When I EK blocked my vega at stock power setting it jumped more often than not up to 1655 mhz stock settings (Windows) and 1740\1100 is my limit @45C.
    I'm hoping for bios hack sometime.
    Vega 64 black edition, one of those 499 usd cards paid 450 usd (after currency exchange removal of vat and that deal as I'm in europe - it had a gtx1070 pricetag)

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    • #32
      Also interesting would be such benchmarks for Windows games using Wine. Particularly how well AMD currently does compared to NVIDIA. It seems even Vulkan can be used for some games, e.g. for Doom.

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      • #33
        Originally posted by airlied View Post
        Michael or someone with membership, it would be nice to see some VI/Polaris comparison, we just got Vega to the point where it can play all the games.
        I'll have some up later today or so with Polaris.
        Michael Larabel
        http://www.michaellarabel.com/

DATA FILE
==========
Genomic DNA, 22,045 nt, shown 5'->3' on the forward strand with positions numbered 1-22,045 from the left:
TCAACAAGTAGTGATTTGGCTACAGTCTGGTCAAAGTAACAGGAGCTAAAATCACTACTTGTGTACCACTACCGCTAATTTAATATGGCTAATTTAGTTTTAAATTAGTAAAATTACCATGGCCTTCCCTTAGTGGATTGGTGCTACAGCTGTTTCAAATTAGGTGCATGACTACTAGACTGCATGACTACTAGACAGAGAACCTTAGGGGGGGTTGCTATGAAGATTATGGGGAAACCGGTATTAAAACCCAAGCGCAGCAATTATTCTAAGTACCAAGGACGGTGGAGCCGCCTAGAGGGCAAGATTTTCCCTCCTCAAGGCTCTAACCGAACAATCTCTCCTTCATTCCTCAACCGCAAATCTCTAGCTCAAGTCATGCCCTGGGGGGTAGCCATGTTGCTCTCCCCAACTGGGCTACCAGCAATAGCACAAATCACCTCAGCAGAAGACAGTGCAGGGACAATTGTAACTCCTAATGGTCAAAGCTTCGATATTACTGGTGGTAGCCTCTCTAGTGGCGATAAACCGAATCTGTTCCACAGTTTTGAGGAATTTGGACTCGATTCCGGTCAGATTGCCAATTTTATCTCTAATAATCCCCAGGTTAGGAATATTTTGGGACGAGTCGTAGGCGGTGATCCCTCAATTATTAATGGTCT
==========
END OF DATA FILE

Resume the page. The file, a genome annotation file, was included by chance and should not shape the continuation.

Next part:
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        • #34
          Originally posted by omgold View Post
          Also interesting would be such benchmarks for Windows games using Wine. Particularly how well AMD currently does compared to NVIDIA. It seems even Vulkan can be used for some games, e.g. for Doom.
          Not so good in my experience, wine developers use nvidia hardware and optimize it for it (from what i did read...), however with nine state tracker (for DX9) it does much better than anything you could imagine, basically on pair with windows DX9 performance, and more importantly without CPU overhead for translation.

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          • #35
            Originally posted by oleyska View Post
            So I can confirm it's not near a 7970,290x,390X despite the cooler being surprisingly similar
            Maybe the metal shroud helps with it, I was pleasantly surprised with the quality feel to it.
            It's all about what's under the hood. Those earlier cards you mentioned didn't have vapour chamber. Pretty sure Vega is the first AMD card where the reference design uses a vapour chamber. Also, Vega has a larger surface area but draws similar amount of power which makes for more efficient heat transfer. We saw this on the Fury as well.

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            • #36
              Originally posted by Brisse View Post

              It's all about what's under the hood. Those earlier cards you mentioned didn't have vapour chamber. Pretty sure Vega is the first AMD card where the reference design uses a vapour chamber. Also, Vega has a larger surface area but draws similar amount of power which makes for more efficient heat transfer. We saw this on the Fury as well.
              They have vapor chambers.